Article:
Tuesday, March 30, 2010


Friday, April 9th, 8:30 PM, Free
The Red Room
425 E. 31st Street, Baltimore


The Red Room has a new series: PHILOSOPHER'S UNION ("Keep thinking live!").* For the first installment, we are extraordinarily happy to have Alphonso Lingis, one of the most interesting philosophers of the present age. Lingis has created a unique synthesis of the concerns of academic philosophy, with a highly creative and risk-taking existential endeavor. A description of his talk is included below.

*The Outsiders--A Talk by Alphonso Lingis.*
In 1922 Dr. Hans Prinzhorn published Artistry of the Mentally Ill--in which he reproduced and analyzed 187 from the more than 5000 paintings, drawings, and carvings he had collected from insane asylums in and around Heidelberg, mostly from patients diagnosed as schizophrenic. Professional artists were astouned by what they saw in this book; Paul Elouard called it "the most beautiful book of images there is." Jean Dubuffet argued that the mentally ill had access to the fundamental sources of human creativity, and launched a far-reaching criticism of the professional "art world" and the taste of the cultivated elite. The paper examines the new conceptions of art, of creativity, and of authenticity that were advanced by the champions of this art. It also examines the subsequent production of the art of the self-taught, and the ideas about all this work that have been elaborated since.

*About Alphonso Lingis*
Alphonso Lingis (born November 23, 1933 in Crete, Illinois) is an American philosopher, writer and translator, and was Professor Emeritus of Philosophy at Pennsylvania State University. His areas of specialization include phenomenology, existentialism, modern philosophy, and ethics.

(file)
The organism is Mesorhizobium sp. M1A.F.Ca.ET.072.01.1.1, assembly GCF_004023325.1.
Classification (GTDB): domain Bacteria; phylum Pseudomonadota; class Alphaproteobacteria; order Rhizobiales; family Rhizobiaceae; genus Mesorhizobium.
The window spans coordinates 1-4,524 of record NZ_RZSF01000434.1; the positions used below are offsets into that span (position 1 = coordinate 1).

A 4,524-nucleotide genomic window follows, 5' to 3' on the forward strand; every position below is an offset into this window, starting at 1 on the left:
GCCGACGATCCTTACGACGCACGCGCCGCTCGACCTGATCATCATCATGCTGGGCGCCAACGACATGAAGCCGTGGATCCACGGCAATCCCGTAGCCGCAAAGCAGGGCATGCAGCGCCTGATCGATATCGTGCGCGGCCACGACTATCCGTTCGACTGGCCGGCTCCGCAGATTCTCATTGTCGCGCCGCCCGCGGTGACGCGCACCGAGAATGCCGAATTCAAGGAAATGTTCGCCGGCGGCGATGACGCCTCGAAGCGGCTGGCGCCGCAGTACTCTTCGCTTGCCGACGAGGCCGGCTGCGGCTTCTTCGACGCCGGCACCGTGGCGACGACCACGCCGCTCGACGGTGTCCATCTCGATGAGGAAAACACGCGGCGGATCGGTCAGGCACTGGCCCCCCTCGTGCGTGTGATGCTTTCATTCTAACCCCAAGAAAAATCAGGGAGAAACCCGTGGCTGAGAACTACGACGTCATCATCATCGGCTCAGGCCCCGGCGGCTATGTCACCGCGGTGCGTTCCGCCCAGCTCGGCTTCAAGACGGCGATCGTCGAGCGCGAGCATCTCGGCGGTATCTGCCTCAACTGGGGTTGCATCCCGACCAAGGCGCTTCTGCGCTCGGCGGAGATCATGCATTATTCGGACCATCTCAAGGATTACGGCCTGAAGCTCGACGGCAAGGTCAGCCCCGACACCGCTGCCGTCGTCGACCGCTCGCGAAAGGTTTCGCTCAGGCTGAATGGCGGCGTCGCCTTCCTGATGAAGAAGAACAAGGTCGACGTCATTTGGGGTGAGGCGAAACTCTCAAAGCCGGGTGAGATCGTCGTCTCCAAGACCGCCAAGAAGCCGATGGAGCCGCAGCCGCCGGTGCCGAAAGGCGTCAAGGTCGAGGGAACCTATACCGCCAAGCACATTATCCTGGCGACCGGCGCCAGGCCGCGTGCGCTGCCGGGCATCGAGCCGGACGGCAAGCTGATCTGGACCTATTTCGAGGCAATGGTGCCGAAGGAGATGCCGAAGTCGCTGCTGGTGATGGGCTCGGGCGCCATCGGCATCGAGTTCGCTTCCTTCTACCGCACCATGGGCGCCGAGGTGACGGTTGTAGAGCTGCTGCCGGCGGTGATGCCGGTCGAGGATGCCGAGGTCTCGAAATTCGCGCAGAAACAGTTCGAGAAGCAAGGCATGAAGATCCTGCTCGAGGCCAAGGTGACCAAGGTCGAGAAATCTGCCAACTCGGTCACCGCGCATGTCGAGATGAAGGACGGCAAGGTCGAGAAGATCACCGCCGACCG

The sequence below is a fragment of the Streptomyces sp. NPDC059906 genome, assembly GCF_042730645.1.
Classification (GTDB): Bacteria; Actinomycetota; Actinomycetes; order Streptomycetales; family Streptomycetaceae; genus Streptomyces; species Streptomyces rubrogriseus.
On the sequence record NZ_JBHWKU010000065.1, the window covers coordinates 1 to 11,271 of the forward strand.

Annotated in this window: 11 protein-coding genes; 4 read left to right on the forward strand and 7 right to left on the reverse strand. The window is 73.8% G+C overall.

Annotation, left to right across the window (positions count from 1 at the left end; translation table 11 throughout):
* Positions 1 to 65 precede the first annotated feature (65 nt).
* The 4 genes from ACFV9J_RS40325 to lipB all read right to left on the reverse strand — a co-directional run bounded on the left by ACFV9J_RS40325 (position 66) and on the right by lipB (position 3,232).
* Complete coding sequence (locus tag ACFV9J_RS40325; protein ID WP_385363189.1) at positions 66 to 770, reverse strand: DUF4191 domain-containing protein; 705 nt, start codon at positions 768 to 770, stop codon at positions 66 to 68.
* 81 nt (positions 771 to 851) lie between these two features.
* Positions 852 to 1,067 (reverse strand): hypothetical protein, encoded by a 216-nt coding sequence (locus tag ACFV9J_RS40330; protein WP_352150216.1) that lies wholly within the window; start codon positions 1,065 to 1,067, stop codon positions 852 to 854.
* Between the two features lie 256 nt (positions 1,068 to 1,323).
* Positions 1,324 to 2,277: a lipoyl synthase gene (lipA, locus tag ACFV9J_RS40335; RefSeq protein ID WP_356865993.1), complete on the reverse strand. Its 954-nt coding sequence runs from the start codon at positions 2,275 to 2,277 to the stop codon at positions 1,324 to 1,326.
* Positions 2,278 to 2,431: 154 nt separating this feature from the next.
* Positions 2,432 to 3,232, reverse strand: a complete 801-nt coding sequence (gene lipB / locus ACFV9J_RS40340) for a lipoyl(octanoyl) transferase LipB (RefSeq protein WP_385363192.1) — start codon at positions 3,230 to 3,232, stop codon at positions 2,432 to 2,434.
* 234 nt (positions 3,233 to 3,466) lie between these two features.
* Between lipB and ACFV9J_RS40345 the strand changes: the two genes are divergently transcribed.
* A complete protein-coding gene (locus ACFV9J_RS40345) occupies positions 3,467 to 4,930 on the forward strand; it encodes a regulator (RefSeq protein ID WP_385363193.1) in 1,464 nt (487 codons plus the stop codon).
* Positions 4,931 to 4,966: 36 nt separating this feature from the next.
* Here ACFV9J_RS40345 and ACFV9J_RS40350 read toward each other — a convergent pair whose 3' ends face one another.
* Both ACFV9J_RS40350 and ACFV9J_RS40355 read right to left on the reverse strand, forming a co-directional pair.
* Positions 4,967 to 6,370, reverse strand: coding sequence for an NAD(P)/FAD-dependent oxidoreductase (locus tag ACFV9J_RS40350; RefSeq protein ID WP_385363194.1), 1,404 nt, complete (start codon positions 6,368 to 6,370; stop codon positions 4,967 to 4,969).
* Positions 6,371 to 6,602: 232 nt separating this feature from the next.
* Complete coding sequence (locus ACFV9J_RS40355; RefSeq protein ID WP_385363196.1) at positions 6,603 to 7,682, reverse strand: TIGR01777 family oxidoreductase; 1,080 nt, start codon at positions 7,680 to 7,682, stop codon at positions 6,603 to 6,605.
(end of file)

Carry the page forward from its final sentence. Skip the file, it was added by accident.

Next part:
Lingis has had wide success as a public lecturer due both to his captivating style of writing and also the performance art atmosphere of his lectures. During public talks he generally appears in costume or speaks amidst strange background music or recorded screams, often in total darkness. Throughout his years at Penn State, he was also well known as a classic college town cult celebrity, welcoming students to a strange home filled with rare birds, dangerous fish and insects, and numerous third world artifacts. In this period his travels shifted increasingly from Europe to the developing world, with especial bases in Bangkok and Rio de Janeiro, and most recently Africa. In recent years he has also renewed contact with his ancestral heritage, reaching a certain degree of prominence in Lithuania. Now retired from Penn State, Lingis lives near Baltimore, where he continues to write books similar to his earlier works. His books have been translated into French and Turkish, among other languages. In the spring of 2004 the first college course on Lingis was offered at Towson University in Towson, Maryland, taught by Wolfgang W. Fuchs co-editor of "Encounters with Lingis" (2003).

* in the 90's, The Philosophers Union was an ill-defined collective project involving Stephen Schzelkun, tENTATIVELY, a cONVENINECE, and many others. We have resurrected it at the Red Room for this new free lecture series.

Honestly, Lizz King...

"All Songs Go To Heaven is the sound of worlds colliding. And this is a glorious sound, full of banjos and beats, heartbreaking melodies and odd noises, softly sung words and deeply stinging rhythms. It is a highly intoxicating musical trip, and one on which we are lucky enough to have King as our guide." --  visit Honest Tune to read the whole review!

Tuesday, March 23, 2010

John Berndt in Boston

Performing in Boston this Thursday! 
John Berndt: solo saxophone + Matt Samolis- flute, Joe Burgio- movement, Paul Erlich- microtonal guitars, John Voigt- bass, Katt Hernandez- violin
8PM, Thu Mar 25, 369 Congress St, Boston, 7th floor

Wednesday, March 3, 2010

Baltimore Magazine reviews Lizz King: "Her earthy songs are, indeed, heavenly."

From the review:
I like to think of Lizz King as Baltimore's antidote to indie phenom Sufjan Stevens. Both songwriters conjure a shambling melodicism and neither shies away from the ukelele, banjo, and glockenspiel—with the occasional singing saw in the mix—but I'll take King's dusky voice and worldview over Stevens's precious musings any day.

Click here for the whole enchilada.